So what does this mean for the PS3 and the video game industry in general? First, we have no doubt that the console will sell out when launch day hits on Nov. 17 in the US, but that will only be because there will be a small amount of units to go around (and you can also bet that eBay will be filled with PS3 units that will go for well over the $599 retail price tag). The first party launch titles for the console don’t look that promising either, with only Resistance: Fall of Man looking like it will stand out from the crowd.
The PS3 delay in Europe and the shortage in the US also means that sales of PS3 games for 2006 will likely be on the lower end of expectations. Electronic Arts, Activision, Sega and UbiSoft all had PS3 launch games in the pipeline, but with only one or two exceptions all of their PS3 launch titles will also appear on the Xbox 360, the Wii, or both. With the unit availability of Microsoft’s and Nintendo’s console certain to be more than the PS3, the Xbox 360 and the Wii will certainly benefit from higher sales of those ports. In addition, both the Xbox 360 and the Wii are looking like they will have solid first party exclusive games. At the same time appears as though retailers who were looking for a major jump in their sales may have to have their expectations adjusted thanks to the lack of PS3 consoles on store shelves.
Some of our speculations were confirmed Wednesday in a research note written by Michael Pachter, the well known financial analyst for Wedbush Morgan Securities. In the humorously titled paper “Flirting with Disaster: The Trilogy”, Patchter wrote that total US and European video game sales for 2006 would grow by 2 percent versus their previous prediction (made just the previous Tuesday) that sales would grow by 3 percent this year. In a phone conversation with FiringSquad following the release of his report, Pachter told us that he believes that the PS3 shortfall will help Microsoft’s Xbox 360 sales somewhat but really help Nintendo’s Wii the most thanks to its lower price. So will people who wanted a PS3 this year go and get an Xbox 360 instead? Pachter told us that he expects only 200,000 Xbox 360 consoles sold this year will be “substitutes” for people waiting for a PS3. Ultimately, Pachter feels that while the shortfall will affect Sony in the short term they should turn out OK in the long term. Indeed his 2007 sales predictions for video game sales as a whole remain unchanged and retailers will be mostly unaffected in his opinion.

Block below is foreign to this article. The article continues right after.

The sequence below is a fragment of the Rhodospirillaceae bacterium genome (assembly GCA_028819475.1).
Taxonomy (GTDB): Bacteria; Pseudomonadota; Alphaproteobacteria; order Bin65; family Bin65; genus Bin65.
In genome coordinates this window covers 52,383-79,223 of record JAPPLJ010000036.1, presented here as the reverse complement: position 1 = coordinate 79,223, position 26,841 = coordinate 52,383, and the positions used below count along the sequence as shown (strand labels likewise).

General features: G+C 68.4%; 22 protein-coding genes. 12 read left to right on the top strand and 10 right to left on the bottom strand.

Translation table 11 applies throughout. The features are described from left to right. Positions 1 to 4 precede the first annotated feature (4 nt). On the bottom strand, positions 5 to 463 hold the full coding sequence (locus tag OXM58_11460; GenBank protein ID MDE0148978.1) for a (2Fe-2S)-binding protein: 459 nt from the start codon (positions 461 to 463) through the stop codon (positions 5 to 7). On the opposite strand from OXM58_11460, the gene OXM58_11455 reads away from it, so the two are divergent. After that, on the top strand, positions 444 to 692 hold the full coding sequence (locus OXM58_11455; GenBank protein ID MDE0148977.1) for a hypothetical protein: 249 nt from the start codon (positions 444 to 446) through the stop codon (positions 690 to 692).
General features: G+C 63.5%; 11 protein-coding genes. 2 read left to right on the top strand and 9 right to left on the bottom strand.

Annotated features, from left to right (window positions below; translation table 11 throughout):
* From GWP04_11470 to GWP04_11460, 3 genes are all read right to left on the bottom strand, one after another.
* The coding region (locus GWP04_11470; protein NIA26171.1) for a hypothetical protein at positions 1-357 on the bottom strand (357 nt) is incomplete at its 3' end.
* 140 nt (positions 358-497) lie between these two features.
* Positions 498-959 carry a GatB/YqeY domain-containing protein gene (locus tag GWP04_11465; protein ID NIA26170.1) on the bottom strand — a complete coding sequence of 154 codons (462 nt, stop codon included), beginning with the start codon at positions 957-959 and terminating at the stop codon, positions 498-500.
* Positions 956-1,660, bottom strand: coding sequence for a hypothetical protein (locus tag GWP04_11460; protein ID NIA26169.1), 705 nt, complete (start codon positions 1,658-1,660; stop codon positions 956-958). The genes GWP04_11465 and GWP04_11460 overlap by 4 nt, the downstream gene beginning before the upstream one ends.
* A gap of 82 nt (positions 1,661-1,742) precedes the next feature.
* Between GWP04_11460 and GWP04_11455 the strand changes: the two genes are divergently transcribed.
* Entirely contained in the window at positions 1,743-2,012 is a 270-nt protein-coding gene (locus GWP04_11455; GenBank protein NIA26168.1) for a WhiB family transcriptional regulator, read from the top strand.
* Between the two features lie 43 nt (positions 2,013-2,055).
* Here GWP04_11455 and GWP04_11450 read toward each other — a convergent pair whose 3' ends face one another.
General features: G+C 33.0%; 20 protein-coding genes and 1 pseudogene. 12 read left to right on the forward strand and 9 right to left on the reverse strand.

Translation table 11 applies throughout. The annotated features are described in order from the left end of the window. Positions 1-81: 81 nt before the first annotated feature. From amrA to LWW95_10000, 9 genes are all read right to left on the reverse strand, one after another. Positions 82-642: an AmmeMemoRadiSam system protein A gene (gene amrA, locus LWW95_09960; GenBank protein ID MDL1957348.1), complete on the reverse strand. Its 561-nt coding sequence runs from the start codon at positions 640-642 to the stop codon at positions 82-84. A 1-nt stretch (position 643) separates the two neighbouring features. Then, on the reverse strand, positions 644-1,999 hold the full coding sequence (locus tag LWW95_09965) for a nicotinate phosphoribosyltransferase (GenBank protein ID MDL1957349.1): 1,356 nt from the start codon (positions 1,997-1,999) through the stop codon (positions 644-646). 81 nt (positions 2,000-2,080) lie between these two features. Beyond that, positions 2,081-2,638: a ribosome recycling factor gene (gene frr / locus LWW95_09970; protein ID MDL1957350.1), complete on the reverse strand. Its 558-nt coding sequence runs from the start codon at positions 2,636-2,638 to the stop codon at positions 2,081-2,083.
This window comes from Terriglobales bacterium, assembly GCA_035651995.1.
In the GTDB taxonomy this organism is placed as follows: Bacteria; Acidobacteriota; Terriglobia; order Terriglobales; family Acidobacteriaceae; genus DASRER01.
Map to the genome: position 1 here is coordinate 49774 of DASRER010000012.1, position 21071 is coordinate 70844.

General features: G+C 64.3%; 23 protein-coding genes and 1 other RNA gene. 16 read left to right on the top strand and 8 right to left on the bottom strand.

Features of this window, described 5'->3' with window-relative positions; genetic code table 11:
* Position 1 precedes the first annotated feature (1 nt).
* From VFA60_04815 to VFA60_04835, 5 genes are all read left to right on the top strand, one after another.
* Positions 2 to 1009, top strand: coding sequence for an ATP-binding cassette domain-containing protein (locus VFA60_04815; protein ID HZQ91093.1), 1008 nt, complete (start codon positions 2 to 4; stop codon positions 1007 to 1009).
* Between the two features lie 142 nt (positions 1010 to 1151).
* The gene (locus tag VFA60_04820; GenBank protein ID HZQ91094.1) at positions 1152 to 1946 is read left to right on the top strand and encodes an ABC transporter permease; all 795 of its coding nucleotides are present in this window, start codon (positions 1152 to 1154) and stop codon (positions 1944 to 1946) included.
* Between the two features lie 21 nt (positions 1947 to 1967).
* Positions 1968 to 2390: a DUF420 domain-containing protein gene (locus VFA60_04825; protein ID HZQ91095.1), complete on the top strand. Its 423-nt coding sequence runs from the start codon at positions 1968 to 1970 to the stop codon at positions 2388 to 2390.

A few weeks ago, Michael Goodman, an analyst for financial firm the Yankee Group, predicted that the PS3 would be the overall winner in the next-gen console wars, edging out the Xbox 360 and blowing away the Wii in terms of total console units sold in five years. With the announcements of the European delay and the shortfall of PS3s in the US and Japan for the launch, we contacted Goodman again to find out if he plans to change his predictions. Goodman told us over the phone Wednesday that he had just heard about the changes on Sony’s part and as a result was not able to say whether his earlier predictions would stick, but did say he will be making some kind of changes in his report in the next couple of weeks.